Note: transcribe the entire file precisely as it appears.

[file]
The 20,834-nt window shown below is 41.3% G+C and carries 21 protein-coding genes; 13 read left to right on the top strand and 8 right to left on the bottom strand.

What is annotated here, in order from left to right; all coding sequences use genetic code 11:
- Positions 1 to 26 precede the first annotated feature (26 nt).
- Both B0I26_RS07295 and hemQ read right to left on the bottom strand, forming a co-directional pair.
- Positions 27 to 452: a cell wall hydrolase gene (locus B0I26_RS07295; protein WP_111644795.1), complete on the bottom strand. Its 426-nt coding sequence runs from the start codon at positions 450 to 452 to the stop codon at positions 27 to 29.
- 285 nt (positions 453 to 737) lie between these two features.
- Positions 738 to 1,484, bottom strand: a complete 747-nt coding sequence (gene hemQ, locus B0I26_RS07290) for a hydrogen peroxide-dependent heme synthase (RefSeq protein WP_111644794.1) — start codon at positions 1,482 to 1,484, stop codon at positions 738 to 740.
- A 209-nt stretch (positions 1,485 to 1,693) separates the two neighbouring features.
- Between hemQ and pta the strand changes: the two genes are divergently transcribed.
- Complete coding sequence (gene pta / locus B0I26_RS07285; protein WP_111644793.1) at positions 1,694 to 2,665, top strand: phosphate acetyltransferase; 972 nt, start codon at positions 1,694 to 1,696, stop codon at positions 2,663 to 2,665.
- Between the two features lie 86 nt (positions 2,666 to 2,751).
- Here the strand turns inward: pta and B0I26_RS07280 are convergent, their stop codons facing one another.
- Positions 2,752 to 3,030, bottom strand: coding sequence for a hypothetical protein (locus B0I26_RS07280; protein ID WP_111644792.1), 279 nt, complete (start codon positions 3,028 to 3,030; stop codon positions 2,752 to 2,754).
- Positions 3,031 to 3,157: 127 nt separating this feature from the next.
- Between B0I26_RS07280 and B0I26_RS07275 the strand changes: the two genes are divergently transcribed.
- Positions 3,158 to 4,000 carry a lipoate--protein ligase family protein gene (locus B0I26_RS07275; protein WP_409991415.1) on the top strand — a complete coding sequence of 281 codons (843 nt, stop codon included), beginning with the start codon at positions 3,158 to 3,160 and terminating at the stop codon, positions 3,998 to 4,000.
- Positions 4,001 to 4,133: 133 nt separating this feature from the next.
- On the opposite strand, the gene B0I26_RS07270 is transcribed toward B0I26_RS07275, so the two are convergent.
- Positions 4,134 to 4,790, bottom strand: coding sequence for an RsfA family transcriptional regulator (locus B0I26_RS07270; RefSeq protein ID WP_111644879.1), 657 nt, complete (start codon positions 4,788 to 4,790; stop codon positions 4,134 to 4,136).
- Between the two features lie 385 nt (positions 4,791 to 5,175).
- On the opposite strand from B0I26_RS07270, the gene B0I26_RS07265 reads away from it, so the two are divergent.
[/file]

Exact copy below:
The 20,834-nt window shown below is 41.3% G+C and carries 21 protein-coding genes; 13 read left to right on the top strand and 8 right to left on the bottom strand.

What is annotated here, in order from left to right; all coding sequences use genetic code 11:
- Positions 1 to 26 precede the first annotated feature (26 nt).
- Both B0I26_RS07295 and hemQ read right to left on the bottom strand, forming a co-directional pair.
- Positions 27 to 452: a cell wall hydrolase gene (locus B0I26_RS07295; protein WP_111644795.1), complete on the bottom strand. Its 426-nt coding sequence runs from the start codon at positions 450 to 452 to the stop codon at positions 27 to 29.
- 285 nt (positions 453 to 737) lie between these two features.
- Positions 738 to 1,484, bottom strand: a complete 747-nt coding sequence (gene hemQ, locus B0I26_RS07290) for a hydrogen peroxide-dependent heme synthase (RefSeq protein WP_111644794.1) — start codon at positions 1,482 to 1,484, stop codon at positions 738 to 740.
- A 209-nt stretch (positions 1,485 to 1,693) separates the two neighbouring features.
- Between hemQ and pta the strand changes: the two genes are divergently transcribed.
- Complete coding sequence (gene pta / locus B0I26_RS07285; protein WP_111644793.1) at positions 1,694 to 2,665, top strand: phosphate acetyltransferase; 972 nt, start codon at positions 1,694 to 1,696, stop codon at positions 2,663 to 2,665.
- Between the two features lie 86 nt (positions 2,666 to 2,751).
- Here the strand turns inward: pta and B0I26_RS07280 are convergent, their stop codons facing one another.
- Positions 2,752 to 3,030, bottom strand: coding sequence for a hypothetical protein (locus B0I26_RS07280; protein ID WP_111644792.1), 279 nt, complete (start codon positions 3,028 to 3,030; stop codon positions 2,752 to 2,754).
- Positions 3,031 to 3,157: 127 nt separating this feature from the next.
- Between B0I26_RS07280 and B0I26_RS07275 the strand changes: the two genes are divergently transcribed.
- Positions 3,158 to 4,000 carry a lipoate--protein ligase family protein gene (locus B0I26_RS07275; protein WP_409991415.1) on the top strand — a complete coding sequence of 281 codons (843 nt, stop codon included), beginning with the start codon at positions 3,158 to 3,160 and terminating at the stop codon, positions 3,998 to 4,000.
- Positions 4,001 to 4,133: 133 nt separating this feature from the next.
- On the opposite strand, the gene B0I26_RS07270 is transcribed toward B0I26_RS07275, so the two are convergent.
- Positions 4,134 to 4,790, bottom strand: coding sequence for an RsfA family transcriptional regulator (locus B0I26_RS07270; RefSeq protein ID WP_111644879.1), 657 nt, complete (start codon positions 4,788 to 4,790; stop codon positions 4,134 to 4,136).
- Between the two features lie 385 nt (positions 4,791 to 5,175).
- On the opposite strand from B0I26_RS07270, the gene B0I26_RS07265 reads away from it, so the two are divergent.